NotesFAQContact Us
Collection
Advanced
Search Tips
Peer reviewed Peer reviewed
Direct linkDirect link
ERIC Number: EJ977238
Record Type: Journal
Publication Date: 2012-Mar
Pages: 140
Abstractor: As Provided
Reference Count: 211
ISBN: N/A
ISSN: ISSN-0037-976X
How Socialization Happens on the Ground: Narrative Practices as Alternate Socializing Pathways in Taiwanese and European-American Families
Miller, Peggy J.; Fung, Heidi; Lin, Shumin; Chen, Eva Chian-Hui; Boldt, Benjamin R.
Monographs of the Society for Research in Child Development, v77 n1 p1-140 Mar 2012
This monograph builds upon our cumulative efforts to investigate personal storytelling as a medium of socialization in two disparate cultural worlds. Drawing upon interdisciplinary fields of study that take a discourse-centered approach to socialization, we combined ethnography, longitudinal home observations, and microlevel analysis of everyday talk to study this problem in Taiwanese families in Taipei and European-American families in Longwood, Chicago. Comparative analyses of 192 hours of video-recorded observations revealed that conversational stories of young children's past experiences occurred in both sites at remarkably similar rates and continued apace across the age span (2,6, 3,0, 3,6, and 4,0), yielding nearly 900 narrations. These and other similarities coexisted with differences in culturally salient interpretive frameworks and participant roles, forming distinct socializing pathways. The Taipei families enacted a didactic framework, prolifically and elaborately narrating and correcting children's misdeeds. They privileged the bystander and listener roles for child participants, whereas the Longwood families privileged the co-narrator role. The Longwood families repeatedly enacted a child-affirming interpretive framework, erasing or downplaying children's misdeeds, accentuating their strengths, accepting their preferences, and lightening stories with humor. Over time, the Taipei and Longwood children participated more actively and developed holistic but divergent senses of problem, reflecting the distinct socializing pathways that they navigated day by day. These findings open a window on how socialization operates on the ground: Socialization through personal storytelling is a highly dynamic process in which redundancy and variation are conjoined and children participate as active, creative, affectively engaged meaning makers. (Contains 8 tables.)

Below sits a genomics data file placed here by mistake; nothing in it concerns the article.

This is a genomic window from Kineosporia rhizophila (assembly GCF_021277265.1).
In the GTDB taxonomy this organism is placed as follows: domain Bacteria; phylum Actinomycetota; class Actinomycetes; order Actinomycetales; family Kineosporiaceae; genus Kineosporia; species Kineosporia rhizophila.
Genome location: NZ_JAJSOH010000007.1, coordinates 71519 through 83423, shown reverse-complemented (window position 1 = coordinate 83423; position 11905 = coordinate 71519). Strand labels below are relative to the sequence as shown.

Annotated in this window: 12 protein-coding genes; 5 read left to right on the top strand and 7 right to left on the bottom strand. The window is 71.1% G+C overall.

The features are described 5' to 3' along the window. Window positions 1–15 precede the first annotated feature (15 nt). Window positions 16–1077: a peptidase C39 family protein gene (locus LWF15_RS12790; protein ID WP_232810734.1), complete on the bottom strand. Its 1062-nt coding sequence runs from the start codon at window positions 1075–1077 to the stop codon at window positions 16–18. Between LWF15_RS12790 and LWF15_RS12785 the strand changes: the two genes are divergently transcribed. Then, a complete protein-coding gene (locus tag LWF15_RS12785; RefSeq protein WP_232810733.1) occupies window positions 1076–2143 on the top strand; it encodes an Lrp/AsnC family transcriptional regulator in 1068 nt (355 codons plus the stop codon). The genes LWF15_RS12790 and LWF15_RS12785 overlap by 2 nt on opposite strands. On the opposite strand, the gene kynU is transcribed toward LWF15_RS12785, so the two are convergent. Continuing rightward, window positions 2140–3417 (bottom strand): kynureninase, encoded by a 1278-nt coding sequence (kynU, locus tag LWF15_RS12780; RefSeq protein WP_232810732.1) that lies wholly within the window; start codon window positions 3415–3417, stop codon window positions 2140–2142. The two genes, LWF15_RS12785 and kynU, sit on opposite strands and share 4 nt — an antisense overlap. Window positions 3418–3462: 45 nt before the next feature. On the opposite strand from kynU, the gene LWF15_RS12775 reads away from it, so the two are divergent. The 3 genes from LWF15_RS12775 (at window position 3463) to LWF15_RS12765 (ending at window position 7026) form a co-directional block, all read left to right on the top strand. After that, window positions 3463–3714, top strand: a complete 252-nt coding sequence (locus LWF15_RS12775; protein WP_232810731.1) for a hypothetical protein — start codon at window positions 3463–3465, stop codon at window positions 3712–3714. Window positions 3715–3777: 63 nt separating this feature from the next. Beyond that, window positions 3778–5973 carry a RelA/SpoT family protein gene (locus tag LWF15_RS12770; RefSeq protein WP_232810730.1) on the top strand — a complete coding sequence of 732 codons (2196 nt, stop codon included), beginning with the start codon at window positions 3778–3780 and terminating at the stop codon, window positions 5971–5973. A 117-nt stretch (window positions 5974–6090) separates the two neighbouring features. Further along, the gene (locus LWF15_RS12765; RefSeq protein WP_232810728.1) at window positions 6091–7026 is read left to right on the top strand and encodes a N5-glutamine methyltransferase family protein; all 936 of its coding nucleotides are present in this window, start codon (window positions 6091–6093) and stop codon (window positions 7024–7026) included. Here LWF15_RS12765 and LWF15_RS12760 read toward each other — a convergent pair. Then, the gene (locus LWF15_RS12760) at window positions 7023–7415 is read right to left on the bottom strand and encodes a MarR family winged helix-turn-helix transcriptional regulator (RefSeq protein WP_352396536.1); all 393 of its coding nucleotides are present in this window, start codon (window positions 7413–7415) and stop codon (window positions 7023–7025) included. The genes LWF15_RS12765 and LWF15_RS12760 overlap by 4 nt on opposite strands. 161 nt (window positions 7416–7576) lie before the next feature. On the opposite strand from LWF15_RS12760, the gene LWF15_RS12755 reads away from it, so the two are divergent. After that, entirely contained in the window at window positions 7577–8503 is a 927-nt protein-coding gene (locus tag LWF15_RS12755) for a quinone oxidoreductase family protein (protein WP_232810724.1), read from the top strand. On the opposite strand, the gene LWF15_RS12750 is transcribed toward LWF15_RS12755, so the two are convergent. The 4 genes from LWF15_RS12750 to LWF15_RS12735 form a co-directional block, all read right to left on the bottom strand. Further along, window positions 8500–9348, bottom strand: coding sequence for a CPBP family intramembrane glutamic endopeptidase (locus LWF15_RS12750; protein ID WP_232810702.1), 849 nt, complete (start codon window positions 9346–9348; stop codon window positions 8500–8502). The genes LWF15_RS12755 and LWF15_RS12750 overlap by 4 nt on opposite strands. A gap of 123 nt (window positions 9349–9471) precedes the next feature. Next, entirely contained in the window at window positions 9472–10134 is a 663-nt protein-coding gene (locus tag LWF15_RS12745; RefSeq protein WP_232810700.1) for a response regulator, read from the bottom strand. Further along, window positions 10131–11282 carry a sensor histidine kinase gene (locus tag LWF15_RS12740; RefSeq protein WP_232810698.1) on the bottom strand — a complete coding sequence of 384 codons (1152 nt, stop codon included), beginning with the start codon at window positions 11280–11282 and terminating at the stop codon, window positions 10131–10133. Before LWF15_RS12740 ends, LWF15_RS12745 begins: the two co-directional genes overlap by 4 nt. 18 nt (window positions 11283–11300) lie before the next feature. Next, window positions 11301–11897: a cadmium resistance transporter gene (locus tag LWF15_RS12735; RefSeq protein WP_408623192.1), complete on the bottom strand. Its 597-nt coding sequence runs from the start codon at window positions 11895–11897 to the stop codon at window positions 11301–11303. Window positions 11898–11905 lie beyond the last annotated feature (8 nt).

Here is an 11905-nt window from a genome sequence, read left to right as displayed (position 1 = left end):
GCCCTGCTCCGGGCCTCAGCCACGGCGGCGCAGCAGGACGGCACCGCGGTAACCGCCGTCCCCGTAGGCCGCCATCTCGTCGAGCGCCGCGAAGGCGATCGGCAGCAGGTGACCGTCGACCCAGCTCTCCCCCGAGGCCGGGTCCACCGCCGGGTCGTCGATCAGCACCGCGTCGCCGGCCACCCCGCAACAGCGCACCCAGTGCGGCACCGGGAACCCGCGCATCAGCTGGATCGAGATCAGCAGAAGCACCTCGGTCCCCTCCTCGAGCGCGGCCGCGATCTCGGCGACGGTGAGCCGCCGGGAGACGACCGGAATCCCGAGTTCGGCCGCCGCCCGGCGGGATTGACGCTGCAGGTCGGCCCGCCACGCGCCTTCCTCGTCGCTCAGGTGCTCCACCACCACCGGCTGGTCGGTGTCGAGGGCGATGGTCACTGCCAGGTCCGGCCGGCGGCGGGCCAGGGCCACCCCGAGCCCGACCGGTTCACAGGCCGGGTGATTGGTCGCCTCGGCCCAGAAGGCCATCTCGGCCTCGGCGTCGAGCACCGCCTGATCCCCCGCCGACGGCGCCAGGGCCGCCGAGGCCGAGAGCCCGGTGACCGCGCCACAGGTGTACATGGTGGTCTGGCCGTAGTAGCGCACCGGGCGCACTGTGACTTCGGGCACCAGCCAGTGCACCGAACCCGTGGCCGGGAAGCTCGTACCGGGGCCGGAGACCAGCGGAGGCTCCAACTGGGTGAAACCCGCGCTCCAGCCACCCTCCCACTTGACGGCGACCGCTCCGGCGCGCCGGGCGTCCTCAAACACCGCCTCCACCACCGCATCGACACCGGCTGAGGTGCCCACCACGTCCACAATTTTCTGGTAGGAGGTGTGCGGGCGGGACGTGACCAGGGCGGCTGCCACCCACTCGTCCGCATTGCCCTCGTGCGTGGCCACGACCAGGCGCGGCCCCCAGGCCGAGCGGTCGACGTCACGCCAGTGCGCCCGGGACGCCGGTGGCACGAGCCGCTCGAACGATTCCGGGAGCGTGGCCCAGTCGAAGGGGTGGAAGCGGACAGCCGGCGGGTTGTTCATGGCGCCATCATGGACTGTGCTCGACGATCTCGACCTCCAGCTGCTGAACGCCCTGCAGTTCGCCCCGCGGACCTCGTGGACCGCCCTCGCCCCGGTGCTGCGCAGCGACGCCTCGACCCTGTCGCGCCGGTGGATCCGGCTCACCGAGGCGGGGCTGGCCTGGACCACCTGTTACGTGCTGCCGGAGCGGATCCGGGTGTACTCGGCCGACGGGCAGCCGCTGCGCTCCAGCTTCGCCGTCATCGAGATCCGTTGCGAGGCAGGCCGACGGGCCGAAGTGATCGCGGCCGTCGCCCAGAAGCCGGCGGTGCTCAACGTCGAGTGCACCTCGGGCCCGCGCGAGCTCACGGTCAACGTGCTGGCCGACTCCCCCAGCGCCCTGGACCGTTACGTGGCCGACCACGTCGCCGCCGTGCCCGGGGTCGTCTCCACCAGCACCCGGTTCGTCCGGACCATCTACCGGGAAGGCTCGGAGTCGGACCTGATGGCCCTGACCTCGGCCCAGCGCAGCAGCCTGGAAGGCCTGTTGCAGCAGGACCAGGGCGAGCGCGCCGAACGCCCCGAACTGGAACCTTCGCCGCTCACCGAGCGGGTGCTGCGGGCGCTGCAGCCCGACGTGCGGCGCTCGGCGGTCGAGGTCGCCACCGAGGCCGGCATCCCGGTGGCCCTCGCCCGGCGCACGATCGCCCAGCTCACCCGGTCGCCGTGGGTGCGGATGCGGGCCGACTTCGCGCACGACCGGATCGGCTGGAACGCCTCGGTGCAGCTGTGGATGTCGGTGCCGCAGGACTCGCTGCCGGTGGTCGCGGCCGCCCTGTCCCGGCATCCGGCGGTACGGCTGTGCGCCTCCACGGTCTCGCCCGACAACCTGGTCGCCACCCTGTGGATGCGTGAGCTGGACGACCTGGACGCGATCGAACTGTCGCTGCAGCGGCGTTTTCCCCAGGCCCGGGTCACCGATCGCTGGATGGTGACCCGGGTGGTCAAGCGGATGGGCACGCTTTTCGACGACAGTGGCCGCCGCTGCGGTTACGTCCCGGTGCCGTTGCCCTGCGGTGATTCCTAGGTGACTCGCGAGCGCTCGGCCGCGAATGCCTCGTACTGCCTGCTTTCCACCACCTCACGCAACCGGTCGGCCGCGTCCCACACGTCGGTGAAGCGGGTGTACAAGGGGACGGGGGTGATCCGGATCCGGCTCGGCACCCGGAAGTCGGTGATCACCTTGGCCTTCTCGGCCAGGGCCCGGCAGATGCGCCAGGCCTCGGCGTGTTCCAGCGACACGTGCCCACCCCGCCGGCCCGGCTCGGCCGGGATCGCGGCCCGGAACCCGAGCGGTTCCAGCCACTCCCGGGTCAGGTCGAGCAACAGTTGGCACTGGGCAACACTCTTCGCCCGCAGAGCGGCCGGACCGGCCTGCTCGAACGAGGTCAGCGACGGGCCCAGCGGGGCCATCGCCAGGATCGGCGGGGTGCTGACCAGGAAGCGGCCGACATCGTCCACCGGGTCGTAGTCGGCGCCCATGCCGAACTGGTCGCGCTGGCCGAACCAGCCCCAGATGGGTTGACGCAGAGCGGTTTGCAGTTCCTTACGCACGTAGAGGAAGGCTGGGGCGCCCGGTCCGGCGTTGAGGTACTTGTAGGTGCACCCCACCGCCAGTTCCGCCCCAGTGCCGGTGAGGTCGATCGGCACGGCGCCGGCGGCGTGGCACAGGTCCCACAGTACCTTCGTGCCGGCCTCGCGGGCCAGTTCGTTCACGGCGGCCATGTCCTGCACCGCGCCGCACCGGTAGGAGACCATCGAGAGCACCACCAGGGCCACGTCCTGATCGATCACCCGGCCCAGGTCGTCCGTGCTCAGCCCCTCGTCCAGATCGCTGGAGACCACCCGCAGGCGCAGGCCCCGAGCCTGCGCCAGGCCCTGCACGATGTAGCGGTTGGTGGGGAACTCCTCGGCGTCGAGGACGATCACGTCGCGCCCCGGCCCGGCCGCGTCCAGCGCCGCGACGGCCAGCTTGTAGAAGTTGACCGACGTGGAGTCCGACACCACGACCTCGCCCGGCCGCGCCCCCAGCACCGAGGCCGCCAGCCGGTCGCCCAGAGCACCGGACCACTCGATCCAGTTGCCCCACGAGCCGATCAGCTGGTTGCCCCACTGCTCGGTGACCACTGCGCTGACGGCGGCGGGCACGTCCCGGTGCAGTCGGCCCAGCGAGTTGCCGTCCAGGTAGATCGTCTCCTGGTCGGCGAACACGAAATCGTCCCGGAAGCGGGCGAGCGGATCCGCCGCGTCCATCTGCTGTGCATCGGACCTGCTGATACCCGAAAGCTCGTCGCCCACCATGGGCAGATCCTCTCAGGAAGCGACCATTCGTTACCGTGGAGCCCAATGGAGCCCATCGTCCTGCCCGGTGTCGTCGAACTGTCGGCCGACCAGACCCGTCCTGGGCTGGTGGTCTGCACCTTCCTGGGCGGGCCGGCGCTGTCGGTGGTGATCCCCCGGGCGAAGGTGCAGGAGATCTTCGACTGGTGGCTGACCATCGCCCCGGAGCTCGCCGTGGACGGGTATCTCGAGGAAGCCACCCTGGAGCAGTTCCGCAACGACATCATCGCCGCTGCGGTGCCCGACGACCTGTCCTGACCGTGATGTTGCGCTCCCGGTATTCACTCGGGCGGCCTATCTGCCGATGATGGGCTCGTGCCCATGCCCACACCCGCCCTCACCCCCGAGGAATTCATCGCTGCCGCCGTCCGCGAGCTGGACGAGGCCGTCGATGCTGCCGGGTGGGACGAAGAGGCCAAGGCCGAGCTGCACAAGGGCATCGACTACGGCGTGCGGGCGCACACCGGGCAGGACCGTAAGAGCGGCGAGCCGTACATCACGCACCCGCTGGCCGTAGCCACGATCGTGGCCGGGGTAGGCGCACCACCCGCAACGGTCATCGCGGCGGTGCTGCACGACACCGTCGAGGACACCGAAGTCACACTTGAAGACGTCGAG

Wiley-Blackwell. 350 Main Street, Malden, MA 02148. Tel: 800-835-6770; Tel: 781-388-8598; Fax: 781-388-8232; e-mail: cs-journals@wiley.com; Web site: http://www.wiley.com/WileyCDA/
Publication Type: Journal Articles; Reports - Evaluative
Education Level: N/A
Audience: N/A
Language: English
Sponsor: N/A
Authoring Institution: N/A
Identifiers - Location: Illinois; Taiwan (Taipei)